Thank you so, so much for having me, Bethany, and happy blogiversary! I am so proud of you and so grateful to you for all of your support of my writing career. You are wonderful, and I am most appreciative!!
If any of you watch the Gilmore Girls then you might be able to understand my overwhelming excitement about the new season airing on Netflix! (This does get book related eventually. I promise.) When it first aired, I watched an episode here or there, picked it up in bits and pieces. But, in preparation for the new season, the real finale, I’ve been re-watching it from beginning to end. The other night it occurred to me: My entire life might have been different were it not for Rory Gilmore.
Okay. Well maybe not my entire life. But I never realized during the original airing that we were the exact same age. I graduated from high school in 2003, so did she. She was born in 1984, and I was born in 1985, but we were still in the same grade. And I can’t help but wonder if she was the first person, real or TV character, who ever crossed my path that was a writer.
I know this sounds insane because I watched my parents read the paper every day, and my mom and I both got fat stacks of magazines every month, and I devoured every book I could get my hands on. But I never considered the people who were actually writing this stuff. I didn’t know people who were writers. I’d never really considered until Rory Gilmore came into my life that writing wasn’t just something you were good at in school. A writer was something that you could be.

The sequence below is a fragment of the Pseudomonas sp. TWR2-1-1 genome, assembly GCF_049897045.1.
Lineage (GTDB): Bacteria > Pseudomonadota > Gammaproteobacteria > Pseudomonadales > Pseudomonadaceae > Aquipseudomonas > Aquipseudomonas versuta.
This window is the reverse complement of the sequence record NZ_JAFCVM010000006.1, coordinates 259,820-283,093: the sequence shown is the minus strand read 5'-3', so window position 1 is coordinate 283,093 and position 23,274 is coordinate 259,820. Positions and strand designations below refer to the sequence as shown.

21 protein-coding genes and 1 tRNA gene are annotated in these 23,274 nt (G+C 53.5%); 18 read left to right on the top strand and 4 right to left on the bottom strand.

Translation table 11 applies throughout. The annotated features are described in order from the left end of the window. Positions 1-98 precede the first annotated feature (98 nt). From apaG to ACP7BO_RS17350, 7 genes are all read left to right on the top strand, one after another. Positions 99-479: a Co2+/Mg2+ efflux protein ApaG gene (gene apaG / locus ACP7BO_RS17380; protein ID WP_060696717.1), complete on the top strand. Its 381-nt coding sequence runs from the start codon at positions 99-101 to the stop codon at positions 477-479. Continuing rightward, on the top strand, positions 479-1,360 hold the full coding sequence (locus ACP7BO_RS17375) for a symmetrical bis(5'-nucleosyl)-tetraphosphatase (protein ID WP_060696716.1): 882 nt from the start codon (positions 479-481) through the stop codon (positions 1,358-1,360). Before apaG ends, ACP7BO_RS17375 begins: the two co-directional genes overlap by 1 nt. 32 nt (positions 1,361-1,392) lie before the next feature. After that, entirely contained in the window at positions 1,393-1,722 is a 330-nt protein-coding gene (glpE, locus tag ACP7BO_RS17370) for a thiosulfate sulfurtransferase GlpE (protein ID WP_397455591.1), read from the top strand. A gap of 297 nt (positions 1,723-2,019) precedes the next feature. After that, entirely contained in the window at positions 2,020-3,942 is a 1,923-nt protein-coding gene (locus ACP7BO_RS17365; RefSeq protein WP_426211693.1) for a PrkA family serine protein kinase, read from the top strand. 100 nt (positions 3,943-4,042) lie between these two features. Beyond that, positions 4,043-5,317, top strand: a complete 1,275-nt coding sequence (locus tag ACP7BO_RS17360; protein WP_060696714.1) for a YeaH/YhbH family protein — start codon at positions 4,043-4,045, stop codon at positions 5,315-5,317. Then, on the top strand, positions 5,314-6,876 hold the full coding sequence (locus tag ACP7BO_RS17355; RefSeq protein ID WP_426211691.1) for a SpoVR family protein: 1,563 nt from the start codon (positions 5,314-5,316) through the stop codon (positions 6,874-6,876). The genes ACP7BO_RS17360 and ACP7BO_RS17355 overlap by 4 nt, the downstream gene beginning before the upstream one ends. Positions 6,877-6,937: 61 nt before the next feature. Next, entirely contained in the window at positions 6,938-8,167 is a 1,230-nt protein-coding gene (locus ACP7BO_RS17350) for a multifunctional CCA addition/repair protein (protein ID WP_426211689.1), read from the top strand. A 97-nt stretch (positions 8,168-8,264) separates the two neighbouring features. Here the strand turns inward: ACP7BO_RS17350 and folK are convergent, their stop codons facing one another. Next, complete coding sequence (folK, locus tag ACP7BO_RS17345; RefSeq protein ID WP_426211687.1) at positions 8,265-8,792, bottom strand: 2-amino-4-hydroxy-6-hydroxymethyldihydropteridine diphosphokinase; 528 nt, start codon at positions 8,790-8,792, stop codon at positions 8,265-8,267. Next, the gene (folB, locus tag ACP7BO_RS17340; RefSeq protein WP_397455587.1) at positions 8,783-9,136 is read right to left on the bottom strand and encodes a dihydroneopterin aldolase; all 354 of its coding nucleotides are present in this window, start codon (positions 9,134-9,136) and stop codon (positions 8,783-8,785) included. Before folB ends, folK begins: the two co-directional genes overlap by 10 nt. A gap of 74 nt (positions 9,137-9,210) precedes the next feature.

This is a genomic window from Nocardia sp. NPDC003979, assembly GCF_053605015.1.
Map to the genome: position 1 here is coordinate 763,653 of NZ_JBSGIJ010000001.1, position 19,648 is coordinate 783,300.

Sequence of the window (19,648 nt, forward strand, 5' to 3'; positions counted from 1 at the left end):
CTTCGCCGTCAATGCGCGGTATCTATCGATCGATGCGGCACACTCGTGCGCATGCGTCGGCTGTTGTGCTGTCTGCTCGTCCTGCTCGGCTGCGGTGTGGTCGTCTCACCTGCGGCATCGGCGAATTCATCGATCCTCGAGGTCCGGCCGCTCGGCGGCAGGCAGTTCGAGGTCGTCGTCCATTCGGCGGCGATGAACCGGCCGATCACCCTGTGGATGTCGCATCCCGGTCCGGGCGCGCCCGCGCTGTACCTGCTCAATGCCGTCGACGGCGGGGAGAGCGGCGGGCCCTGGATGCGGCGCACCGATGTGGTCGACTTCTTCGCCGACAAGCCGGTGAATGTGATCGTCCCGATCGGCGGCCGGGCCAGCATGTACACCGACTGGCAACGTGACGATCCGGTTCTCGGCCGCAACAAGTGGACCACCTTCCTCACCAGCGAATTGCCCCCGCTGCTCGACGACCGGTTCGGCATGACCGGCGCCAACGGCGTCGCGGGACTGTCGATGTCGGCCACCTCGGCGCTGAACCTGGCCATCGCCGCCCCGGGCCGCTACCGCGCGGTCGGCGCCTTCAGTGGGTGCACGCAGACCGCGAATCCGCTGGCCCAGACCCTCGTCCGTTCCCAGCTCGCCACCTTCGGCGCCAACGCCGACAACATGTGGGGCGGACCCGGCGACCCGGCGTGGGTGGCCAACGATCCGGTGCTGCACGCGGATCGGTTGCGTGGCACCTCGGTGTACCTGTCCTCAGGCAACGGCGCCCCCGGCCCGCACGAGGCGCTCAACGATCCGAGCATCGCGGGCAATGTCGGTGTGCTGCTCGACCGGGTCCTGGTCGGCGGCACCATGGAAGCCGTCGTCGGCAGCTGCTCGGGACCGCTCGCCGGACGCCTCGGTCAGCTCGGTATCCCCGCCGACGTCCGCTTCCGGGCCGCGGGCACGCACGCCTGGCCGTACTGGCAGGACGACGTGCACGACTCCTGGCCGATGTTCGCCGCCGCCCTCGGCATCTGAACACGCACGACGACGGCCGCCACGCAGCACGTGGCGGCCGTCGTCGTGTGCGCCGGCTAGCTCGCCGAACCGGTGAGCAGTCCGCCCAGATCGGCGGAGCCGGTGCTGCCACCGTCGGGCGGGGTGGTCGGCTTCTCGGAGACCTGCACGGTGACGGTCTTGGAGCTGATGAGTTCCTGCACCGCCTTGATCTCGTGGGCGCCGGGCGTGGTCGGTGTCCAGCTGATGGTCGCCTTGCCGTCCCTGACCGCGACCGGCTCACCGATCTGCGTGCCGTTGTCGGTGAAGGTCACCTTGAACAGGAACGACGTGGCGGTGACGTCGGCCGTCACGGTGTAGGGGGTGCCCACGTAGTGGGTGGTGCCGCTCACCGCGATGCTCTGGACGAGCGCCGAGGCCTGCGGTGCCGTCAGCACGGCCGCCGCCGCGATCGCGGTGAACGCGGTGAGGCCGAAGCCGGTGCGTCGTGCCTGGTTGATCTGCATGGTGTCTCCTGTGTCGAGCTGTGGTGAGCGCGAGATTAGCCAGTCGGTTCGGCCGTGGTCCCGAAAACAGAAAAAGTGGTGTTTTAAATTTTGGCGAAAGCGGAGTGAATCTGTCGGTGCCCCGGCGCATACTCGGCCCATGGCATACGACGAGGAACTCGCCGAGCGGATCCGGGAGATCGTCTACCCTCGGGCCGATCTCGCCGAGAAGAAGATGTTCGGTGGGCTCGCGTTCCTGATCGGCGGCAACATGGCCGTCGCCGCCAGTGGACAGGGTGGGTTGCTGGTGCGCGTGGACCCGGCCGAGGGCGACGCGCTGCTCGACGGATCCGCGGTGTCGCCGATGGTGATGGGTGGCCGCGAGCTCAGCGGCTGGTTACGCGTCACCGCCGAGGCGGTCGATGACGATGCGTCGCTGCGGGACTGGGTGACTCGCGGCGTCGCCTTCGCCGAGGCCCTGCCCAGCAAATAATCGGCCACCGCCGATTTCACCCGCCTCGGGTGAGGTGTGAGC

It wasn’t until my senior year of high school, probably around the time that Rory Gilmore was writing for her newspaper at Chilton, The Franklin, and I was the editor of the Salisbury High School newspaper, The Hornet, and interning at the Salisbury Post, that I started to think that I, too, might like to go to journalism school.
Rory dreamed of covering wars and putting herself in dangerous situations like Christiane Amanpour. I dreamed of covering shoes for InStyle a la Kate Hudson in How to Lose a Guy in 10 Days. Not exactly the same thing. But, you know. Still writing.
I went to journalism school, just like Rory. And, as she was heading off on the campaign trail with Obama, I was heading into graduate school. I was continuing to pursue my love of story, whatever form that took. And, by that time, it had been years since I’d seen an episode of the Gilmore Girls.
I thought I would graduate and work for a newspaper, but life had other plans. I detoured away from the writing I loved and went to work in finance—for a few years.
But, about the time I turned 25, when I started to feel like I was becoming a real grown up, like I needed to get back to my roots and figure out what I wanted to do with my life, I decided to take a big, huge chance. I decided to see if I could write a novel. From that very first manuscript that no one ever read, I was completely hooked. I knew I had found something that I was supposed to do.
Journalism taught me how much I love story. True, made up, realistic, a little over the edge… It didn’t matter. I was fascinated by the ways people’s lives took shape. And journalism will always be one of my great loves, will be something that I continue to pursue for, I hope, the rest of my life. But, my life took me a different way, a way that led me to write fiction, and I feel so very grateful for all of the good things—and even better people—that have come to me in the wake of that choice.
I can’t wait to see what the future holds. For me, for years to come. And, of course, for Rory Gilmore. In December 2016.
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